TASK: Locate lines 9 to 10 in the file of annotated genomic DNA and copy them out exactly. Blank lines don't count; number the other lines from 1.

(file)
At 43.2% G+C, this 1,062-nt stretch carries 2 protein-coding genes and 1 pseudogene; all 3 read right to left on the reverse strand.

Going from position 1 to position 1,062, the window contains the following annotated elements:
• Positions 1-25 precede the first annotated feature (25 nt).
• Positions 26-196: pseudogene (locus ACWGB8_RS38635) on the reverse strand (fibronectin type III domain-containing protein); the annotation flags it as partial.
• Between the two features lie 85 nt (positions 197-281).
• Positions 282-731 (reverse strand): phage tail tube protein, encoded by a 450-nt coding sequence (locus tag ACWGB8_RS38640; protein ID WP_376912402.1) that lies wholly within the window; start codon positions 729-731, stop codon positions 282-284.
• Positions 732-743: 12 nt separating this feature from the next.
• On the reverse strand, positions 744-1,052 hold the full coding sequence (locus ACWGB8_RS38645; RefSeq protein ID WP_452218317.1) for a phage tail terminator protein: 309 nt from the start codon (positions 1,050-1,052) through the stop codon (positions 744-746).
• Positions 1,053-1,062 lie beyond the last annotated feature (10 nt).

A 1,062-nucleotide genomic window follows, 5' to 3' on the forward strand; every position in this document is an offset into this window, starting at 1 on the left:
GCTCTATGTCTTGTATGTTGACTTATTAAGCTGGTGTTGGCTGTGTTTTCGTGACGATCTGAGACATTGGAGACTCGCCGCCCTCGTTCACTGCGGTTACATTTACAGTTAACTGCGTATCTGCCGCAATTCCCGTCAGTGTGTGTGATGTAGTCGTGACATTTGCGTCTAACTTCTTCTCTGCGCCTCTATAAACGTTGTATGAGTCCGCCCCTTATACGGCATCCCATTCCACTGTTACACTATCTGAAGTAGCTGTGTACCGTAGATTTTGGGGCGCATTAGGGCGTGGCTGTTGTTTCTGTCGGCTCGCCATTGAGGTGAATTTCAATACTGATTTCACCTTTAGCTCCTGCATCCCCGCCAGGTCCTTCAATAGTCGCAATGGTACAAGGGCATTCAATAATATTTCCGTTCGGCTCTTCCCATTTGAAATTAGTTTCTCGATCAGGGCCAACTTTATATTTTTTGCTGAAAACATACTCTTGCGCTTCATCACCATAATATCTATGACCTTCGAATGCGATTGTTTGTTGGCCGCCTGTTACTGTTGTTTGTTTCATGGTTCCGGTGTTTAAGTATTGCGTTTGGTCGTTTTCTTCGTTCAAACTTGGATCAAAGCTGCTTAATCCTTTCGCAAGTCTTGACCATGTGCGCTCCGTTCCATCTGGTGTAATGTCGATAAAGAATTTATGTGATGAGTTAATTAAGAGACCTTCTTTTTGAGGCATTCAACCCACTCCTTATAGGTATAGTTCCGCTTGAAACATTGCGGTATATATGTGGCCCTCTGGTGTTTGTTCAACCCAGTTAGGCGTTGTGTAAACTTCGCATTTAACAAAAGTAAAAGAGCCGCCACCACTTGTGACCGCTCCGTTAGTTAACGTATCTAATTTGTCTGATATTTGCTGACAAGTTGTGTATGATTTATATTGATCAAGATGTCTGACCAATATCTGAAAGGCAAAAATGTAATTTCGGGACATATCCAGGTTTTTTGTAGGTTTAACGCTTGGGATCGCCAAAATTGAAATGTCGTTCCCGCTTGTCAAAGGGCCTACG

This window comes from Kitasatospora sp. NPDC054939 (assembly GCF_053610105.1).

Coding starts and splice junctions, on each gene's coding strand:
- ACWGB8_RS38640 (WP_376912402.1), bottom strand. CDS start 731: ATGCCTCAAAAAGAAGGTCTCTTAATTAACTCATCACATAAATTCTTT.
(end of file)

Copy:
• Positions 1,053-1,062 lie beyond the last annotated feature (10 nt).

A 1,062-nucleotide genomic window follows, 5' to 3' on the forward strand; every position in this document is an offset into this window, starting at 1 on the left: